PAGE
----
HC Deb 30 March 1976 vol 908 cc1078-80
3. Mr. Stonehouse

asked the Secretary of State for Education and Science if it is his policy to allow grammar streaming in comprehensive schools.

The Minister of State, Department of Education and Science (Mr. Gerry Fowler)

Subject to the articles of government, the internal organisation of any school is a matter for the professional judgment of the teachers in that school.

Mr. Stonehouse

Is my hon. Friend aware that there will be a general welcome for that answer, as what matters is the welfare and progress of the children concerned? Will he assure the House that if a headmaster decides that there must be grammar streaming in a comprehensive school, no Ministry or committee interference with that decision will be allowed?

Mr. Fowler

The Education Bill does not affect the internal organisation of schools. Personally, I regard experiments with mixed ability teaching as providing a great deal of evidence about future forms of organisation. There will be no attempt to impose any one form of internal organisations on any schools.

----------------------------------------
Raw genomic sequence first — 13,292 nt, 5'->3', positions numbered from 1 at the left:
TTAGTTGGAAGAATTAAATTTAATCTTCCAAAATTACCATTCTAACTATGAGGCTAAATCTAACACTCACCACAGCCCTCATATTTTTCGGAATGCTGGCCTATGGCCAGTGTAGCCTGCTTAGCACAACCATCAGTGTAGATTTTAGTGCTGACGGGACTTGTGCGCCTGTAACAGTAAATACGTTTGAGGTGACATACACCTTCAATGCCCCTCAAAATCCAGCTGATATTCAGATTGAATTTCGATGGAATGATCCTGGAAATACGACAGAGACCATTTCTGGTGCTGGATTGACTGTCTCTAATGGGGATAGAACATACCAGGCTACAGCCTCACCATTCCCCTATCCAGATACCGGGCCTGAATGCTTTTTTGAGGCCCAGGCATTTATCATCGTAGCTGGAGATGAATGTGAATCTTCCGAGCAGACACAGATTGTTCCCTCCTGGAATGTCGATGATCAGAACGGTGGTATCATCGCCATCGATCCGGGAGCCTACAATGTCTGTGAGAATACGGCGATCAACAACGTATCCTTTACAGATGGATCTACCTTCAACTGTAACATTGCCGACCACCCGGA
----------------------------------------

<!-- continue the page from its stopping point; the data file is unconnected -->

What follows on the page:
Mr. Peter Bottomley

Does that reply mean that the Government have no view on banding, setting or streaming within comprehensive schools?

Mr. Fowler

Banding is not a question of internal organisation; it is concerned with conditions of entry to a school. In regard to streaming and setting, the Government have no view as a Government.

Mr. Flannery

Does my hon. Friend accept that although his answer relates to the existing situation, many people believe that grammar streams in comprehensive schools are anomalous? Is he aware that education thinking is moving steadily against streaming in comprehensive schools?

Mr. Fowler

I happily accept what my hon. Friend says.

Dr. Boyson

Is the hon. Gentleman aware that many parents are concerned about all-ability teaching in certain comprehensive schools, particularly in view of the statement made about falling standards, especially in mathematics, by the University Grants Committee last week?

Mr. Fowler

I read with sorrow what the Committee felt bound to say about the teaching of mathematics. I am sure that I speak for the whole House when I say that we all hope that more children will keep on with mathematics to a higher level at school and that the average standard of mathematical ability of children leaving school will improve. However, that does not alter my view that experiments in mixed-ability teaching, such as that at Banbury, especially in the lower age range, have proved a success.